Over the last four decades, we’ve had the opportunity to collaborate on hundreds of projects, each rooted in our desire to connect people to each other and the world round them by creating architecture that engages, inspires, and belongs.

headshot of Heather McKinney

“We believe our work is better when all voices are heard, and we are deeply committed to improving the built environment through inclusive and sustainable design. As we look ahead to the next decades and our continued growth in central Texas, we remain committed to our mission to create architecture that resonates across the full breadth of people’s humanity – their minds, their hearts, and their senses.”

– Heather McKinney, FAIA, RID, Founder


residence exterior at dusk with lighted interior looking through glass windows into foyer with winding stair

Winter Park Residence View Project

You can explore the studio to gain insight into our design philosophy and approach, or see our ideas come to life by viewing our work.

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City Of Leander Transit Facility

scroll View Description
  • brick rotunda.
  • Transit facility building.
  • Multiple large awning bus stops.
  • Multiple large awning bus stops.
  • A small clock tower.
  • A bike path and bridge next to pond.

“The Leander Park and Ride is a merging of architecture, landscape, graphic design, and public transportation – all beautifully done and integrated and no one element of which overshadows another.”

– Frank Harmon, FAIA

Project Details

This transit facility, which doubles as the terminus for Capital Metro’s commuter rail line, includes six bus canopies and parking for 638 cars. Multiple wayfinding markers connect the site: illuminated pylons identify each bus canopy to ease transit connections, while a large clock tower, synced to official Capital Metro time, can be viewed from the parking lot and highway beyond, relieving departure time anxiety. Careful site planning segregates bus and auto traffic, minimizing conflict, and locates parking to minimize walking time. A terminal building adjacent to the public plaza houses Capital Metro offices as well as restroom facilities for commuters. A canopy around the plaza provides a cool respite from the hot sun. McKinney York developed the requisite storm water pond as an amenity with an exercise trail and native plants for patrons and the surrounding community.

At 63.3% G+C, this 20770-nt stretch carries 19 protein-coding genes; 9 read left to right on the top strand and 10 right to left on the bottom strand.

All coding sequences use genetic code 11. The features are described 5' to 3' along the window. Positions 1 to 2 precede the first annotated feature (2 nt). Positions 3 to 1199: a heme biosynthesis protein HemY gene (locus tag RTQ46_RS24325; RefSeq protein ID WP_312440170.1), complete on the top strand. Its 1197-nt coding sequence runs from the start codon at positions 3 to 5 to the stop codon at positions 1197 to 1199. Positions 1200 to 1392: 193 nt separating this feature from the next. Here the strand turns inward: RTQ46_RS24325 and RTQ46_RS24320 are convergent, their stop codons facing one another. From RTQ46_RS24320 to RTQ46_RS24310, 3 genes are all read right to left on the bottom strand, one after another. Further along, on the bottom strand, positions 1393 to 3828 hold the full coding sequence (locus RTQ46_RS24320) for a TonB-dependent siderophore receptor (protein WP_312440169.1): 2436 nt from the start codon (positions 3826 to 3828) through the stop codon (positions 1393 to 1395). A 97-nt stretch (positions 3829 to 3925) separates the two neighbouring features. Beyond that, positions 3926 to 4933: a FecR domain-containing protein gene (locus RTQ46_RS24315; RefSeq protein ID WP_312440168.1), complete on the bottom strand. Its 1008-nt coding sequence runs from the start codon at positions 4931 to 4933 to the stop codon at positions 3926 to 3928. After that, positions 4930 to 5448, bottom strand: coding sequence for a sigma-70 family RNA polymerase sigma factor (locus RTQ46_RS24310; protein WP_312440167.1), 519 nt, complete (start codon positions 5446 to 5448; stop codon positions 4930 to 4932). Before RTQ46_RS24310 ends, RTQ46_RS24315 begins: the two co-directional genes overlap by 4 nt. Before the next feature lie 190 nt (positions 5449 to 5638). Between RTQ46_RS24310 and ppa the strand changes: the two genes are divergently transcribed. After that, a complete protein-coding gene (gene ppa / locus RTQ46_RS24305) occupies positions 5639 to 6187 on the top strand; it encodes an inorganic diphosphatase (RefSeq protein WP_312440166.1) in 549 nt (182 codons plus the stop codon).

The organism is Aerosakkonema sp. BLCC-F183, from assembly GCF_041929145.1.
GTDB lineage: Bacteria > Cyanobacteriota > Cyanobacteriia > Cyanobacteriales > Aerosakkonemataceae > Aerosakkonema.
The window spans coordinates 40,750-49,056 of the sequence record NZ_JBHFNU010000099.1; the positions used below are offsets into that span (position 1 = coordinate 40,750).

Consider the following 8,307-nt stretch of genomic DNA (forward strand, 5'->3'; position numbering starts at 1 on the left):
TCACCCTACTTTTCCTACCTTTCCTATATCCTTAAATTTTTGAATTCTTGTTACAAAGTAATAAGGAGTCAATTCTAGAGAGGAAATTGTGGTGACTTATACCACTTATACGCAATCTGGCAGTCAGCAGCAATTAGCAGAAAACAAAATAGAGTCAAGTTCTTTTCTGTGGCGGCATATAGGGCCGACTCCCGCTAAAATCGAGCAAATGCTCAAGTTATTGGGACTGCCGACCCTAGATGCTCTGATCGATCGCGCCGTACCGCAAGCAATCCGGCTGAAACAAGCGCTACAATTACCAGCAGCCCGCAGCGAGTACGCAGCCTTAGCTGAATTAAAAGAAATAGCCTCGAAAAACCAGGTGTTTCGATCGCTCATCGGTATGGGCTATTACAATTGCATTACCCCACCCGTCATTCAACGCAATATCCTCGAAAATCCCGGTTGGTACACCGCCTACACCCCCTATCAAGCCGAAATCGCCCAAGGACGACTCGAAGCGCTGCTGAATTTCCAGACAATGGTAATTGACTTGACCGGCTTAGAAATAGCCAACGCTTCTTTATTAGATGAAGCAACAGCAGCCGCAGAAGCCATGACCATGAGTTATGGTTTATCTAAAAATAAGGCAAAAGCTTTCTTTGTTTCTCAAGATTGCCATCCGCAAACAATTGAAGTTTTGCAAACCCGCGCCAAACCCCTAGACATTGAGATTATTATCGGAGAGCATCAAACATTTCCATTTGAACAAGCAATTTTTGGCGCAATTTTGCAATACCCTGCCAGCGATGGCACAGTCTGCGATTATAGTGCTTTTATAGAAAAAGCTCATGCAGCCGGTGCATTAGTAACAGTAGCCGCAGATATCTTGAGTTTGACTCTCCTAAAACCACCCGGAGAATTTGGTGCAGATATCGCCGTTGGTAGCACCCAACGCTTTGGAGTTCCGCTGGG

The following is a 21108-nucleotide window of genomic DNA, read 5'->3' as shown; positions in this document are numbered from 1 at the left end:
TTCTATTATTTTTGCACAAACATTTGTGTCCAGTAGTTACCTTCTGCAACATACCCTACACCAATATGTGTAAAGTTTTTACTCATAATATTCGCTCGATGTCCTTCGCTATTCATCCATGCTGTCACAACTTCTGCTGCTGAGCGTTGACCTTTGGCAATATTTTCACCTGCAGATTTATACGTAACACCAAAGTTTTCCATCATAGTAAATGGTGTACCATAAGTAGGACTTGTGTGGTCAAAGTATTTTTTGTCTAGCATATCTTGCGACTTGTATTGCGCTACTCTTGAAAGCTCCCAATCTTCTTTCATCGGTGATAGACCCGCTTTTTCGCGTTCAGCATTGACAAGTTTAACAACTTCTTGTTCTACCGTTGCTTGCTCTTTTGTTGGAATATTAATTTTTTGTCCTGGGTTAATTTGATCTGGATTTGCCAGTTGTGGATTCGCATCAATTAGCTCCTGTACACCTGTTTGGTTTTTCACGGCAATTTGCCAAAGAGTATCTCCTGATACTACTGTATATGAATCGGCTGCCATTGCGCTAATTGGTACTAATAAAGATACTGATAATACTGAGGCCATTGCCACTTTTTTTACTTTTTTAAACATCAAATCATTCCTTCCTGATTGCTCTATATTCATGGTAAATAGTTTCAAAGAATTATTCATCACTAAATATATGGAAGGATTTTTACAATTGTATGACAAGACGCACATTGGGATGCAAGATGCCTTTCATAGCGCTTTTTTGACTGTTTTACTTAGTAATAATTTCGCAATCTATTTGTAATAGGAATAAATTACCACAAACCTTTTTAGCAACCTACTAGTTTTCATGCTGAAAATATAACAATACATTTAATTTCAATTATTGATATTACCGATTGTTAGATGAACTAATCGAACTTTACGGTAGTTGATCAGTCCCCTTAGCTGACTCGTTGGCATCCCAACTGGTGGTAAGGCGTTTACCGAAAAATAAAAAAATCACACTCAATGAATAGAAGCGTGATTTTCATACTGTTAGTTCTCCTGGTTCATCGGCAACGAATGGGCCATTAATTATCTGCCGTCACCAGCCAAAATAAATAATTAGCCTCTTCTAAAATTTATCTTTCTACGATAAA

Sustainability: public transit project type reduces the amount of cars on the road and the emissions that they create; exterior lighting with full cut-off to reduce light pollution; reduced energy and water consumption through use of energy-efficient fluorescent light fixtures, occupancy sensors for lighting, water-efficient restroom plumbing fixtures, and native drought tolerant landscaping; post industrial waste (fly ash) in architectural concrete to reduce usage of natural resources; building structure detailed and finished to a level that did not require additional materials to cover up imperfections such as exposed steel frame, bare concrete structure, and stained concrete slabs to reduce usage of natural resources; building masonry and pavers were manufactured locally to reduce emissions associated with transportation; man-made pond created to collect and clean water run-off and also serve as a public amenity; well water from pond is used for irrigation to reduce dependence on city utilities; the project was developed and constructed to sustain for 50+ years.


  • AIA Austin, Citation of Honor, 2007


  • AIArchitect This Week, McKinney York Transit Facility Asks Texans to Park and Ride Off into the Sunset, May 2009
  • Panache Partners Publishers, City by Design: An Architectural Perspective of Texas, 2008
  • Metal Architecture, Award Winning Commuter and Bus Transfer Station, Apr 2009
  • Texas Architect, Portfolio: Service Buildings, May/June 2008